The President's fiscal year (FY) 2001 budget projects a string of surpluses for the next decade, and sets forth a plan to pay off the national debt by 2013 while still providing expanded Medicare coverage and real increases in discretionary spending, the part of the federal budget out of which nearly all federal support for research and development (R&D) is funded. As a result, there would be increases for many R&D programs.
· For the second year in a row, the budget requests more for nondefense R&D than defense R&D. Nondefense R&D would increase by 6.6 percent to $43.4 billion, or 50.9 percent of total R&D (see Table I-4 and Chapter 4). The increase would be ahead of the expected 2.0 percent inflation rate. Defense R&D would fall $602 million to $42.0 billion, a decline of 1.4 percent.
· The budget places a high priority on a balanced allocation of resources among science and engineering disciplines. Although a series of large increases for the National Institutes of Health (NIH) has resulted in an emphasis on biomedical and life sciences research in recent years, the FY 2001 budget proposes large increases for R&D programs in non-life sciences disciplines. Every major R&D funding agency would receive an increase except the Department of Defense (DOD). (See Chapters 8 through 14, and Tables II-1 through II-18.)
· The centerpiece of the request is the National Science Foundation (NSF), whose R&D budget would increase 19.8 percent to $3.4 billion, with the increase spread across the breadth of its research portfolio (see Table II-7 and Chapter 9).
· The FY 2001 budget packages many of the proposed increases for R&D in new or existing multi-agency initiatives organized around a common theme (see Table I-10), including a new initiative on nanotechnology ($495 million; up 83.3 percent) and existing initiatives in information technology ($2.3 billion; up 34.5 percent) and global change ($1.7 billion; up 2.3 percent).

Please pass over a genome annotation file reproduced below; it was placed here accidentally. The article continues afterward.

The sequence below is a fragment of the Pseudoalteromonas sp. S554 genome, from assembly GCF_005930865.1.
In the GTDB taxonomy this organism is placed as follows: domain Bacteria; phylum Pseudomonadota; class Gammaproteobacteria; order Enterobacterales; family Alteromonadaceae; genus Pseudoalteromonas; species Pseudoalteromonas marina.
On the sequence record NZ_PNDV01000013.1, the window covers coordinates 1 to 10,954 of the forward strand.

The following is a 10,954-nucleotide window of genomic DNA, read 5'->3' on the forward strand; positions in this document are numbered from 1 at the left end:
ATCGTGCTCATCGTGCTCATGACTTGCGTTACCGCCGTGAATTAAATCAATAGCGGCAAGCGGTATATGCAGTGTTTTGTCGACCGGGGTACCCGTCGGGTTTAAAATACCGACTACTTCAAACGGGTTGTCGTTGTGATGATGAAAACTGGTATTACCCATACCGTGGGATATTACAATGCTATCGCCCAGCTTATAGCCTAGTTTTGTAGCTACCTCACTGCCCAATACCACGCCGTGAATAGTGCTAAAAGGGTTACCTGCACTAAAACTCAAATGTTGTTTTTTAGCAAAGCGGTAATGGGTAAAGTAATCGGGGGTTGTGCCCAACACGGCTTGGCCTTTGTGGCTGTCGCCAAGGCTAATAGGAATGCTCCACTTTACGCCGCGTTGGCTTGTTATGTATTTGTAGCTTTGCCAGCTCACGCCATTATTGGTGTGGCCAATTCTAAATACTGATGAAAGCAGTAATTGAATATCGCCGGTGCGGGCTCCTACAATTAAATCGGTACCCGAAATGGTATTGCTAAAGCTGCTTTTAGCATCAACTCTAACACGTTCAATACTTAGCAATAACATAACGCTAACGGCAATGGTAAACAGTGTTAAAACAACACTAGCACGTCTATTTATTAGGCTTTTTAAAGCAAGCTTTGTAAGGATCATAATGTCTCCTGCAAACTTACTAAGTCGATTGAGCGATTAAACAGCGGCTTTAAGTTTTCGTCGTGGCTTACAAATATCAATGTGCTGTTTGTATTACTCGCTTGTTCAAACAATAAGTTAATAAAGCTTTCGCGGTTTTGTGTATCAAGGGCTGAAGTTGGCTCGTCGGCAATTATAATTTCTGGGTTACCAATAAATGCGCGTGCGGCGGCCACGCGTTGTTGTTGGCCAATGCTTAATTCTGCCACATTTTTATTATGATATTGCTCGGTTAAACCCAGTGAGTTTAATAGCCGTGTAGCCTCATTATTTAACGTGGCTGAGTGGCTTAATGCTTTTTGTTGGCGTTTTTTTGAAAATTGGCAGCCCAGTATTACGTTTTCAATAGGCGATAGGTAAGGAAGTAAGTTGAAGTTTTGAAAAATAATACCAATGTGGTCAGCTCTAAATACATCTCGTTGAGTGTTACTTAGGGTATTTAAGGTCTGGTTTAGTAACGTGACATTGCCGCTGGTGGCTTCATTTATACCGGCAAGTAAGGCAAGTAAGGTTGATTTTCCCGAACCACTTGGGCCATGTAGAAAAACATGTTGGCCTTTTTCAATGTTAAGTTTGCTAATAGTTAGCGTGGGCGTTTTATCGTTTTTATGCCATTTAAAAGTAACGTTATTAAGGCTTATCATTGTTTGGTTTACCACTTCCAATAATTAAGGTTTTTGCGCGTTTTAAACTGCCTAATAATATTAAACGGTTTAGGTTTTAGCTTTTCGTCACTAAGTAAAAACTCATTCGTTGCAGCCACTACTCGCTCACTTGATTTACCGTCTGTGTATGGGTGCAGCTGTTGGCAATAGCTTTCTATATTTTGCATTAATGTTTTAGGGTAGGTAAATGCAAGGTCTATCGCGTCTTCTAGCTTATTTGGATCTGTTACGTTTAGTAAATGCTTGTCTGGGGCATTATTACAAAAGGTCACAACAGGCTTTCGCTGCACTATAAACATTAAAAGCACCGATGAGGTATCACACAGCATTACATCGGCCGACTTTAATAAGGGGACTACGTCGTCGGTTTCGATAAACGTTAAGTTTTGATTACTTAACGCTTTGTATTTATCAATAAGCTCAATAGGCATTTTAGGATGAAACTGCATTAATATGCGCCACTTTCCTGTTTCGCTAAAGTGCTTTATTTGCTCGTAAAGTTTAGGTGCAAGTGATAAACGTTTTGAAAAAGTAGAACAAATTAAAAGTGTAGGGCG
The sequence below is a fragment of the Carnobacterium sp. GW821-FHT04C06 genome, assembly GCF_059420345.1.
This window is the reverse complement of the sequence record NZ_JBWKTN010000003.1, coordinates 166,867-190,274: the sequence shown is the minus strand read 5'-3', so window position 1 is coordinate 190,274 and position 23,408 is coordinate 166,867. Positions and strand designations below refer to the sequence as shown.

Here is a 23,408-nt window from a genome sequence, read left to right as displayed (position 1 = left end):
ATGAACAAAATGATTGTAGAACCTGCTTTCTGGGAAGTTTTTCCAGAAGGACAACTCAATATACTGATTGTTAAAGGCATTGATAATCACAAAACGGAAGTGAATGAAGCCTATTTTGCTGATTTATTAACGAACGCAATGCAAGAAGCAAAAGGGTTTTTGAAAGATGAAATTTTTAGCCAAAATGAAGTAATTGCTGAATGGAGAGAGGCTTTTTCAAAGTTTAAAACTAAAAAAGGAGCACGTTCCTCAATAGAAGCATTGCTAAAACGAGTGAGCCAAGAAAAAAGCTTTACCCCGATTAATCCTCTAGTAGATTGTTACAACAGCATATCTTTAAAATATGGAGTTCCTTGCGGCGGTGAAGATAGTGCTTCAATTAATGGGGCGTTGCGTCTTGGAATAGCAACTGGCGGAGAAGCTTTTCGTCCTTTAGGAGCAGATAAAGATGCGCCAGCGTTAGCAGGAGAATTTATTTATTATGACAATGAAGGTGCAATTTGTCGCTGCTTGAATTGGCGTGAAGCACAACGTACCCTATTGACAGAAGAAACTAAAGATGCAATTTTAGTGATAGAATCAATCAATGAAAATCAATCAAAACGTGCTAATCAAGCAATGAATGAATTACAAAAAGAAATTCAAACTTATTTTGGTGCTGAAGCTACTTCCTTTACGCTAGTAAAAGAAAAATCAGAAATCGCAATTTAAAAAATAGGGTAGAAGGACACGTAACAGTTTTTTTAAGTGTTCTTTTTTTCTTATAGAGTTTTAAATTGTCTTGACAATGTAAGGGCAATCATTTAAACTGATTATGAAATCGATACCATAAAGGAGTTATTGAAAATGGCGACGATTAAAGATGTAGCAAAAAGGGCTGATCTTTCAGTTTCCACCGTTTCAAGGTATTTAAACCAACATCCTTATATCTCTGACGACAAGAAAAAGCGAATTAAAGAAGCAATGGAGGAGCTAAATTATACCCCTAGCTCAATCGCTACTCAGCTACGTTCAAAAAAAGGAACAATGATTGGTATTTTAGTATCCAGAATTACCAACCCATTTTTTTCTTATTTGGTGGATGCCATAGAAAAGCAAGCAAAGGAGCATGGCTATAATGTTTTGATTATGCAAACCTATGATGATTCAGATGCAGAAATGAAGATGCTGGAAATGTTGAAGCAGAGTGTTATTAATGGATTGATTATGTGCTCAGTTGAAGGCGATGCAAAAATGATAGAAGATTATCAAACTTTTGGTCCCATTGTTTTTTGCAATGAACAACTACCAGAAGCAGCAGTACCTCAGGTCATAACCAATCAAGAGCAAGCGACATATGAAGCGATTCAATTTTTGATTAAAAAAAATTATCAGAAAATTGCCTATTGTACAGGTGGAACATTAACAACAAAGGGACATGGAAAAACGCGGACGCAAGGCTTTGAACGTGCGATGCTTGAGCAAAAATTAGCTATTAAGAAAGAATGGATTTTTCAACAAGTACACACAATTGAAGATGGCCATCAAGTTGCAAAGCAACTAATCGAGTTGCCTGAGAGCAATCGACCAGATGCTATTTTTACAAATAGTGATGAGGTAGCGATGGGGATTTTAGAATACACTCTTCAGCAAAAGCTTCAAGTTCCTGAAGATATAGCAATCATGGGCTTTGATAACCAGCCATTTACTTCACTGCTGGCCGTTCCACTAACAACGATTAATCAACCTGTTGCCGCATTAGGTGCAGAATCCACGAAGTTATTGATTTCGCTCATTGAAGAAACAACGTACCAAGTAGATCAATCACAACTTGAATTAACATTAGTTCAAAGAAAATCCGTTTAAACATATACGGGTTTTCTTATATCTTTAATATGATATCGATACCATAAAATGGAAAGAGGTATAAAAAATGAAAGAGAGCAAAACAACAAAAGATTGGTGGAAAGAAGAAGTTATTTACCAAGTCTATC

· The AAAS analysis of the outyear projections in the FY 2001 budget shows that nondefense R&D would increase from $40.8 billion in FY 2000 to $46.5 billion in FY 2005, a 3.4 percent gain after adjusting for expected inflation (see Table I-15 and Chapter 4). Defense R&D would fall 13.7 percent in inflation-adjusted terms, even as total defense spending would rise.
· Basic research is a high priority for the Clinton Administration. Basic research would total $20.3 billion (up 6.8 percent), following an even larger increase in FY 2000. Unlike in FY 2000 appropriations, however, when the bulk of the increase went to National Institutes of Health (NIH) basic research in the life sciences, the FY 2001 request would increase support across the broad range of science and engineering disciplines (see Chapter 4 and Table II-1).
· NIH, recipient of $2 billion increases in FY 1999 and FY 2000, would increase by a smaller but still substantial $1 billion or 5.6 percent in FY 2001 for a total budget of $18.8 billion (see Table II-9 and Chapter 10).